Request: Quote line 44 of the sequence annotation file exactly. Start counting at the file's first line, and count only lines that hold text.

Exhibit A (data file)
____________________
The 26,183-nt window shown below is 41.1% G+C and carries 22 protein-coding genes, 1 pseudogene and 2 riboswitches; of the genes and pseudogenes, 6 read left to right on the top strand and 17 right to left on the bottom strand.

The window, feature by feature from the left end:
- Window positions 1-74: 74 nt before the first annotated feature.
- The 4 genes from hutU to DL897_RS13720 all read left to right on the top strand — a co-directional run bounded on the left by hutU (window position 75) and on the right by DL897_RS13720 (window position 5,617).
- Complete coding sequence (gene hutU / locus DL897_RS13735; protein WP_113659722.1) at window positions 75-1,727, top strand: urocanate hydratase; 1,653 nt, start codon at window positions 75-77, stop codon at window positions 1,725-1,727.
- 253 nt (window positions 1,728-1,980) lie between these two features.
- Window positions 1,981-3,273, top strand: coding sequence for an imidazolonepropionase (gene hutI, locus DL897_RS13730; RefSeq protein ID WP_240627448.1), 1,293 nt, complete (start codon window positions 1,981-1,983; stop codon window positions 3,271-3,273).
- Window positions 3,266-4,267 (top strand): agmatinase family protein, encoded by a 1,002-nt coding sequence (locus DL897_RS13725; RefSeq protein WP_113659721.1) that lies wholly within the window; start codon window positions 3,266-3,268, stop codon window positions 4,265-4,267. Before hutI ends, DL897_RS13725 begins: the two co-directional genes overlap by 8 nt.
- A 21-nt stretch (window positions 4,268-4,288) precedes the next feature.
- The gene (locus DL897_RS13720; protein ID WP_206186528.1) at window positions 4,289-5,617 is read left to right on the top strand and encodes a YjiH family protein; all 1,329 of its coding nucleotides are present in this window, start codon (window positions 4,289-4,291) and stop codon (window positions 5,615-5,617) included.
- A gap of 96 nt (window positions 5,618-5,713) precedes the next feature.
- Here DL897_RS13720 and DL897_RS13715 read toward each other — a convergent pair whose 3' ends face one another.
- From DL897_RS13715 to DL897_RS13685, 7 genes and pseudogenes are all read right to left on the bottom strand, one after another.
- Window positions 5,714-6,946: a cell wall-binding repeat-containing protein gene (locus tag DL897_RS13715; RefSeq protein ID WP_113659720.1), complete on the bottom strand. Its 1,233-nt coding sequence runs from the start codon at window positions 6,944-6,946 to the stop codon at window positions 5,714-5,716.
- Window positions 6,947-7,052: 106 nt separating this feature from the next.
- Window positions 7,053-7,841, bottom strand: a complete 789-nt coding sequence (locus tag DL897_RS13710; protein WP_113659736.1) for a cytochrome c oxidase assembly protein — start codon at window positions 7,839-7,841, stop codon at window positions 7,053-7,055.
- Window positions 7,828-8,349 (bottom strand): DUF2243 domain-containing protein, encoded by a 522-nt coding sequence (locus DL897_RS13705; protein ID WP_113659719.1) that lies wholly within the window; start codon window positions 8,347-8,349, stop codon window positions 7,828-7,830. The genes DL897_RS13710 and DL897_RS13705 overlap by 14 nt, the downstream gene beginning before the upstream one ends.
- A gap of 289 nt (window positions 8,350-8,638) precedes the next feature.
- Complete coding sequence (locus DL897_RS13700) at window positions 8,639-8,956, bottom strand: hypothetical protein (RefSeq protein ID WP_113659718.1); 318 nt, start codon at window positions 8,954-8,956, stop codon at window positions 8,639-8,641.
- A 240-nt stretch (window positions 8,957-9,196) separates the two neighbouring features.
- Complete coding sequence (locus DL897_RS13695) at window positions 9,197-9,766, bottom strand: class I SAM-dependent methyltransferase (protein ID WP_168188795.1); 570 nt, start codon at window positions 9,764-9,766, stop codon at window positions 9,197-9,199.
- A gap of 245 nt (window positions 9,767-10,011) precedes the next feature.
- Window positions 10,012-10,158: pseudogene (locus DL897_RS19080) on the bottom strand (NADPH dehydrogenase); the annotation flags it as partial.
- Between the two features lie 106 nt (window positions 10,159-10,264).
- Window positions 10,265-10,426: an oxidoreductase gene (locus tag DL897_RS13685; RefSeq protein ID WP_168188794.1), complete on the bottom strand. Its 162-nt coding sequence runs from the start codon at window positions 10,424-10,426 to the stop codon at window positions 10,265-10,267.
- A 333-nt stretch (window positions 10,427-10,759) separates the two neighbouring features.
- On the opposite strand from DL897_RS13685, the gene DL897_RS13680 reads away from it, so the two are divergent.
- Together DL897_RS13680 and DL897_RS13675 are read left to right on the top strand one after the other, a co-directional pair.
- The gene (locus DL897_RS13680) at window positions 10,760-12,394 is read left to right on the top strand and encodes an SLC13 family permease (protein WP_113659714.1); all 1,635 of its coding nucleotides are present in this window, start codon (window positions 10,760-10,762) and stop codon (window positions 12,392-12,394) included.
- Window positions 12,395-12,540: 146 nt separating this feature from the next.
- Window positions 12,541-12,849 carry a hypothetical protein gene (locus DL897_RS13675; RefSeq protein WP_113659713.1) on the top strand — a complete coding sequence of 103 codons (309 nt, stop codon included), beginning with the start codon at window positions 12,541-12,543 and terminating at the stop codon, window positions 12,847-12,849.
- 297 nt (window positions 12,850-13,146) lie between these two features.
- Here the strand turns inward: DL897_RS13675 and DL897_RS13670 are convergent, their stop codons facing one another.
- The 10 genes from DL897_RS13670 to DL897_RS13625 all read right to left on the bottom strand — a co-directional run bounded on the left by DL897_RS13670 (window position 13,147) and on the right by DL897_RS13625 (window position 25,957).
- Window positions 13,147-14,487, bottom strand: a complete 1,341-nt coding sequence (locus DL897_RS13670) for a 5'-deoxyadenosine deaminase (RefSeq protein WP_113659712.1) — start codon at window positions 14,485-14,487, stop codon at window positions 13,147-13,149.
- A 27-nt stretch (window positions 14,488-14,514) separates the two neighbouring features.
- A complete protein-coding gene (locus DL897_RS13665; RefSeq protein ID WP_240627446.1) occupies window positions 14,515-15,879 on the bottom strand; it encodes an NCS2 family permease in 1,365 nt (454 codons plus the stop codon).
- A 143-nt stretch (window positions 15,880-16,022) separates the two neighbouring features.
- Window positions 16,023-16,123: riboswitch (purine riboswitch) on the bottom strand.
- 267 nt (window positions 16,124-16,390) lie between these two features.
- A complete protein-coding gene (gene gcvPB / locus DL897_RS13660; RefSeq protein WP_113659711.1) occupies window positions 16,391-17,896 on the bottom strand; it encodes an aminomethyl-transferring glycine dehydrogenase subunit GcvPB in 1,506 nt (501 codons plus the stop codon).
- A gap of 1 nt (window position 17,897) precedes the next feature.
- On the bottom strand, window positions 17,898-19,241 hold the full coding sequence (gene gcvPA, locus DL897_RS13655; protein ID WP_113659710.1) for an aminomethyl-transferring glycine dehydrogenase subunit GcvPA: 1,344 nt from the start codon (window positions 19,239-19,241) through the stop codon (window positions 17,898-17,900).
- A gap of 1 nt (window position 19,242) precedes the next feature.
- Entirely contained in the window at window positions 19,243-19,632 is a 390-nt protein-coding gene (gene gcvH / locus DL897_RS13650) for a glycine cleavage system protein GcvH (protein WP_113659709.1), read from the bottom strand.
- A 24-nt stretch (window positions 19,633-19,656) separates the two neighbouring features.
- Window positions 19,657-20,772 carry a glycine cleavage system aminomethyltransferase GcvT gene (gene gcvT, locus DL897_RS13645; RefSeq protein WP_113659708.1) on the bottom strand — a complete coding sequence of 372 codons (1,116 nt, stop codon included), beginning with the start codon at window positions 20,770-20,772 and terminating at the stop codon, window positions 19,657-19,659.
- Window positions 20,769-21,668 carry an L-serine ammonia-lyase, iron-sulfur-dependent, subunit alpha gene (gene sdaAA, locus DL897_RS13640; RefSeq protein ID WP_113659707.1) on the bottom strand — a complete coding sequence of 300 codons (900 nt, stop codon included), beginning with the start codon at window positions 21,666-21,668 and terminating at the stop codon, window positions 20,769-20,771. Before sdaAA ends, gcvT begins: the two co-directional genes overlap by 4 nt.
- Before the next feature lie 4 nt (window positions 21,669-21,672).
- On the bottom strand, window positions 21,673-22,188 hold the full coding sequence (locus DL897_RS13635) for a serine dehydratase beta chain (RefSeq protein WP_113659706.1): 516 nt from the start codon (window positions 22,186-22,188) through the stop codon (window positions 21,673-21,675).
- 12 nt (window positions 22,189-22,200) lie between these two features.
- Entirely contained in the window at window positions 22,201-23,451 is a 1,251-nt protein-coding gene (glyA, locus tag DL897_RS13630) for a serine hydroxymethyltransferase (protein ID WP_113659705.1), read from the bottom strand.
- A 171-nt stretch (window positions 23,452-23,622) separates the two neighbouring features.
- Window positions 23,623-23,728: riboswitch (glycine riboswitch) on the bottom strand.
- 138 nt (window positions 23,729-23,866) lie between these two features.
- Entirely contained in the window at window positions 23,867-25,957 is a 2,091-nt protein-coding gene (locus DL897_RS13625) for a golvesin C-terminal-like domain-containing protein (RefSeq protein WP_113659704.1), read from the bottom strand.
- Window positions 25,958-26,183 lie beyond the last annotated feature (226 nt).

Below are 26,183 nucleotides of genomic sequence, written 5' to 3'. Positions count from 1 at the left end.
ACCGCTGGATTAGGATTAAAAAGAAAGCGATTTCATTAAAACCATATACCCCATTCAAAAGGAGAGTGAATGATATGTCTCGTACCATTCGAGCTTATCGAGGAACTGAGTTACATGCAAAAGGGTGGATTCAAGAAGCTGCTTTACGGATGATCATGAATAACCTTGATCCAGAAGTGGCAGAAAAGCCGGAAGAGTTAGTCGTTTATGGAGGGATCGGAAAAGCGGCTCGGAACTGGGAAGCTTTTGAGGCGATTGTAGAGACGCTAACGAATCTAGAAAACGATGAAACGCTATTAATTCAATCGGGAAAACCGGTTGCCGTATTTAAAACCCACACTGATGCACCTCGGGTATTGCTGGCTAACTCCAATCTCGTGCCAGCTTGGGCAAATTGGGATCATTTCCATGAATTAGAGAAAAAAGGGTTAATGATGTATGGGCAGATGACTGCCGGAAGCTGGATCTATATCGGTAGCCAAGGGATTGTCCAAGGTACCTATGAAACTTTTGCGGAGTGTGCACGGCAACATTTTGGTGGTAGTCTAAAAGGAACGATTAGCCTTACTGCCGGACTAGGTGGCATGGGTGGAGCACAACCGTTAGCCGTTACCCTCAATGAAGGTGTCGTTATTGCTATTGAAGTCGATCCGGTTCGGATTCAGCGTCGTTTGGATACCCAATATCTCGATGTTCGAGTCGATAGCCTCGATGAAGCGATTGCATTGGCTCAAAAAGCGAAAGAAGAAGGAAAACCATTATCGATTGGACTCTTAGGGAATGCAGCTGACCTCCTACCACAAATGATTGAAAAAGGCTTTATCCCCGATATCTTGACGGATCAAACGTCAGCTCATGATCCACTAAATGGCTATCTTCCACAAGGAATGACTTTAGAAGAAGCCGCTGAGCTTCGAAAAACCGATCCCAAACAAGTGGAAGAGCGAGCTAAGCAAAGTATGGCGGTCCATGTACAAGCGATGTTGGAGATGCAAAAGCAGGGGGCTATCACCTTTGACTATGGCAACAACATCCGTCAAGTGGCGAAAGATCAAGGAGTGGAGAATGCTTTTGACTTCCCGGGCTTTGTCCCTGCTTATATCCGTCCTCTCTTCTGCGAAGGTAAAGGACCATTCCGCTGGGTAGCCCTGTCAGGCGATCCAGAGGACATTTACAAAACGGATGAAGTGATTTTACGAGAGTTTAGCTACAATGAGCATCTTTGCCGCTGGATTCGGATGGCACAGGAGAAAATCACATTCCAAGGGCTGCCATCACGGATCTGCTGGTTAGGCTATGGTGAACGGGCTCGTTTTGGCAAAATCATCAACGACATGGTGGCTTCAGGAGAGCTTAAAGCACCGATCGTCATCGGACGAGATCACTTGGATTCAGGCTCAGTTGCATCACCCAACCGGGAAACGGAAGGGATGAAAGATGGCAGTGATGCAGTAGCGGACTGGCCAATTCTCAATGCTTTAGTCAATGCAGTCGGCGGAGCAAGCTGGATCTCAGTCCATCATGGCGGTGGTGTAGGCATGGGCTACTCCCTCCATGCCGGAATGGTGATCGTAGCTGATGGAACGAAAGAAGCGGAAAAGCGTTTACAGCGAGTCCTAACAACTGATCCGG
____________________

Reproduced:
- A gap of 1 nt (window position 19,242) precedes the next feature.